Digital LUC survey
An experimental digital LUC survey was carried out in Northland between 2015 and 2017. The work was funded by Ministry for Primary Industries (MPI) under their Sustainable Land Management and Climate Change (SLMACC) fund.
The objective was to determine whether detailed property-scale LUC surveys could be carried out using a combination of LiDAR imagery, digital soil mapping and other techniques over 100 km2 and to compare the resulting LUC maps with traditionally prepared property-scale maps executed by a well established LUC consultant working under "business-as-usual" conditions.
A detailed report of the findings of this research project can be found at https://www.mpi.govt.nz/dmsdocument/30615
- Rock type was derived from a modified regional-scale map because resolution of available radiometric data was too coarse for property-scale mapping.
- A raster slope map was derived from the LiDAR survey to a very high accuracy and precision compared to visual interpretation.
- Similarly, a raster digital soil map was prepared based on extensive field survey (500 auger observations) and geostatistical analysis of soil classes with raster covariate layers including the rock type, slope and other terrain-based variables.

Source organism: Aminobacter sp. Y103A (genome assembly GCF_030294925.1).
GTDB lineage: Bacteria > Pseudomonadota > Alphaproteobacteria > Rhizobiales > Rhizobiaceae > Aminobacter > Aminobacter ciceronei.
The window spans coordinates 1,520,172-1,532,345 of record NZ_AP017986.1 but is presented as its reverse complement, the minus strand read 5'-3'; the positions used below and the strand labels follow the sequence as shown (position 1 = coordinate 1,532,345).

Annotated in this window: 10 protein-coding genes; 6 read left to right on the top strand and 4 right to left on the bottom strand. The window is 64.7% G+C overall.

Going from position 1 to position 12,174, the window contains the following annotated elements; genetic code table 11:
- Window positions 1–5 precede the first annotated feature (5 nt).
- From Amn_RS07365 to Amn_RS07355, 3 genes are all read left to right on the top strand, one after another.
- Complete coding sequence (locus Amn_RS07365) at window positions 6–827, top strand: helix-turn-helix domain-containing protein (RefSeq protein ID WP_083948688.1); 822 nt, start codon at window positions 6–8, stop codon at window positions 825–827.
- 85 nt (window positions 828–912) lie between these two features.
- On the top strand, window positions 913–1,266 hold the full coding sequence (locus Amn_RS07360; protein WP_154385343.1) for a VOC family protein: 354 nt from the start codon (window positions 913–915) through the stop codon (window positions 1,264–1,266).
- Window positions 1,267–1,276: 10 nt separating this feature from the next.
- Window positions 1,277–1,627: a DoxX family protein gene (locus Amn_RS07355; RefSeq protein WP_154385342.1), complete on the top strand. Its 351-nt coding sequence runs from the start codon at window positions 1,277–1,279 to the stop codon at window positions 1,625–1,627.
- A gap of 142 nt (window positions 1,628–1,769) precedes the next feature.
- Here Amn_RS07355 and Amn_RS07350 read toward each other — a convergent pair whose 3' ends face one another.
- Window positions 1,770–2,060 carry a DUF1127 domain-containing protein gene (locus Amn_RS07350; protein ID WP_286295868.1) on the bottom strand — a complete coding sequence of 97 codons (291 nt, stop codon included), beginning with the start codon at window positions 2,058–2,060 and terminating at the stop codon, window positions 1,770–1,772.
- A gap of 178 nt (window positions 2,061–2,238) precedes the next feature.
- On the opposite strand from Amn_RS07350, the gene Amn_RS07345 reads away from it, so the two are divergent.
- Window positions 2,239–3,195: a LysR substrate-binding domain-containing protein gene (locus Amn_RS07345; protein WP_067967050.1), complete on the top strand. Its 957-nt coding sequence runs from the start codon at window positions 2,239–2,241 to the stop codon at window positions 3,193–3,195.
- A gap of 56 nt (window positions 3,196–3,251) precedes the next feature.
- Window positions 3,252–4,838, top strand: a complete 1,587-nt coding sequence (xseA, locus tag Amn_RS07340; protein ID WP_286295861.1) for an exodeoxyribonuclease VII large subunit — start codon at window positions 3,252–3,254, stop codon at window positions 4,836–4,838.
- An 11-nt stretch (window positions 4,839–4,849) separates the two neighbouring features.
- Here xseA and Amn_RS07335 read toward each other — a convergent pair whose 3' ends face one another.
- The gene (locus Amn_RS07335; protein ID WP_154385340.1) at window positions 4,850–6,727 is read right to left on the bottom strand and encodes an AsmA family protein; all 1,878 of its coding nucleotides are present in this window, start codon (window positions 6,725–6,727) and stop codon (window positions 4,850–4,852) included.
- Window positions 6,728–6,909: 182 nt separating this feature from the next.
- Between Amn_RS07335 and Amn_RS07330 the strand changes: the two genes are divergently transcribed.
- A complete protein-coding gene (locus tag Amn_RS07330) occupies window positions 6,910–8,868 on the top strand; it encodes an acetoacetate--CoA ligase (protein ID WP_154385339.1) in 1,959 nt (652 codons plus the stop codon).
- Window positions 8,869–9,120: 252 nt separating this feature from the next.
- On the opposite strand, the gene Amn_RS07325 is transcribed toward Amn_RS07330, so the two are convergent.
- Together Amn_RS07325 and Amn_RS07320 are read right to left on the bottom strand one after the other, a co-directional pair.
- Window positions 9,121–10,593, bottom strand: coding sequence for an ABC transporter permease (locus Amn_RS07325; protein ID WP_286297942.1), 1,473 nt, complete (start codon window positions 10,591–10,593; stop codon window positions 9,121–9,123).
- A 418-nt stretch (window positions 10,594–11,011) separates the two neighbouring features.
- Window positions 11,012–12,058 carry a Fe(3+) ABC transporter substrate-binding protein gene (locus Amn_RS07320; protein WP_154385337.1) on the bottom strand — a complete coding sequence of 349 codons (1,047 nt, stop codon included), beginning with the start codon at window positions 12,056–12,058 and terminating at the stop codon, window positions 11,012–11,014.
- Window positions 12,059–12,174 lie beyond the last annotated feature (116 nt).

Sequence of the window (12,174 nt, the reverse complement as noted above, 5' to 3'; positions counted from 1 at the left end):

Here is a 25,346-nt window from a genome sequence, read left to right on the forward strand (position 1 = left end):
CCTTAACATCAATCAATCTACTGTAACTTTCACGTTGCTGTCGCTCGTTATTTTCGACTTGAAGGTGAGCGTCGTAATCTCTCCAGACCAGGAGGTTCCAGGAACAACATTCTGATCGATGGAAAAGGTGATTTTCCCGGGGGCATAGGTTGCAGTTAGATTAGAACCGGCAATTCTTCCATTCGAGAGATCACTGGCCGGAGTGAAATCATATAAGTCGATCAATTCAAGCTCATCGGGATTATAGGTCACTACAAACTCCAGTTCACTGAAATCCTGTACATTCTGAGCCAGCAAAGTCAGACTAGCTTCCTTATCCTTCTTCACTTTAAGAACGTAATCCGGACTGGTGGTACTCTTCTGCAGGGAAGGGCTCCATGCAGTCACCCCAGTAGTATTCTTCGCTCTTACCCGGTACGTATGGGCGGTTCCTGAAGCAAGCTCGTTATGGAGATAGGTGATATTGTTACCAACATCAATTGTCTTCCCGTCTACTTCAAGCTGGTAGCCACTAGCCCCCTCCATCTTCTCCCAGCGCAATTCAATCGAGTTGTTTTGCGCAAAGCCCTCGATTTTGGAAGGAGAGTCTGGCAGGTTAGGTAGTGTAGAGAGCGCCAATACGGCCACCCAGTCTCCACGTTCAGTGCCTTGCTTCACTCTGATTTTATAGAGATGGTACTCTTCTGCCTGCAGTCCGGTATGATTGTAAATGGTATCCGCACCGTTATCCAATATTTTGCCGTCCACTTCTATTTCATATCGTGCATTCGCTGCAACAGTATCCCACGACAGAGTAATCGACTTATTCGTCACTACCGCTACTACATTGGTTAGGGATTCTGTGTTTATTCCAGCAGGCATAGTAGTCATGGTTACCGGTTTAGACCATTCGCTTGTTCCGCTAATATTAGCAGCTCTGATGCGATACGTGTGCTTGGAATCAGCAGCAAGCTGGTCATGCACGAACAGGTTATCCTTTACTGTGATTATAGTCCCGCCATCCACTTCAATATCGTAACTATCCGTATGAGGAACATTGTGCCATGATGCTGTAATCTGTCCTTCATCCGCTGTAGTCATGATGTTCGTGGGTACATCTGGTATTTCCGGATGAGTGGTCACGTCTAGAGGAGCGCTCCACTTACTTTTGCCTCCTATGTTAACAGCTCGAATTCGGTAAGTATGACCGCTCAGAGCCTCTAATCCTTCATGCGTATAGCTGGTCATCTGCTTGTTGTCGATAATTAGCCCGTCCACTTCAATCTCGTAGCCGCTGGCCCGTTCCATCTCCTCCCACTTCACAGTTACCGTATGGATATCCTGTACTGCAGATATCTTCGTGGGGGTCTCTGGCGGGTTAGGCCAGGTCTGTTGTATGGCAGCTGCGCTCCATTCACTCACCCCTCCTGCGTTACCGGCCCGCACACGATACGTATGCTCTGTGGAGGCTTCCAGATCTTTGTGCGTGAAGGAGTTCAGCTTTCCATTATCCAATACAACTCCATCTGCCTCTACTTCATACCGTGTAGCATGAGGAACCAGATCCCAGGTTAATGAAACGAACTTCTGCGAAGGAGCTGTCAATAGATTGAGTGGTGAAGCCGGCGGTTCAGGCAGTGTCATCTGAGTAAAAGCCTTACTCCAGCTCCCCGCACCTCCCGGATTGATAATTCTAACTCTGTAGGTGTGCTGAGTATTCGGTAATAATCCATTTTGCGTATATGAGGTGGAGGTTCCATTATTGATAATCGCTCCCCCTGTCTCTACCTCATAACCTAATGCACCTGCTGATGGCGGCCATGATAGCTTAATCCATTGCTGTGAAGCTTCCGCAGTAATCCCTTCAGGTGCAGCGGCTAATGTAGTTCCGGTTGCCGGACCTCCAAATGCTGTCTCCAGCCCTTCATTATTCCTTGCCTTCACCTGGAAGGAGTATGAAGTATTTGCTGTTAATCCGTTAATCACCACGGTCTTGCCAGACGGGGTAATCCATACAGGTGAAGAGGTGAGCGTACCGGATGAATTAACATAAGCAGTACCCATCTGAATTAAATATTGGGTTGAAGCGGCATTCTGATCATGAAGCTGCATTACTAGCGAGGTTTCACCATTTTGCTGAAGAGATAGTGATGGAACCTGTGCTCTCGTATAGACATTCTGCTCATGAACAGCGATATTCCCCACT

- Erosion was assessed using a targeted field inventory and interpretation of very high resolution aerial imagery captured during the LiDAR survey.
- Vegetation was taken from the Land Cover Database (LCDB v5.0).
A segmentation process (grouping similar raster cells) was used to vectorize both the slope and soil maps, and these were combined to generate a set of LUC polygons. The polygons were then populated with inventory attributes based on all five of the underlying inventory layers created for the project.
A property-scale extended legend was developed from the original Northland Regional Extended Legend, and map units assigned to an LUC unit based on their inventory factors. This used a rules-based approach similar to the keys to recognising LUC units found in the Regional Report series for the NZLRI.
In many respects the process mirrored traditional LUC mapping, but used digital rather than manual techniques to generate LUC polygons and then codifying the rules-base behind the extended legend to assign LUCs. It is important to note that was not a mere desktop exercise and still involved significant field effort.
An example of the final result and comparison to traditional mapping is shown in the image above. For more detail refer to the full report.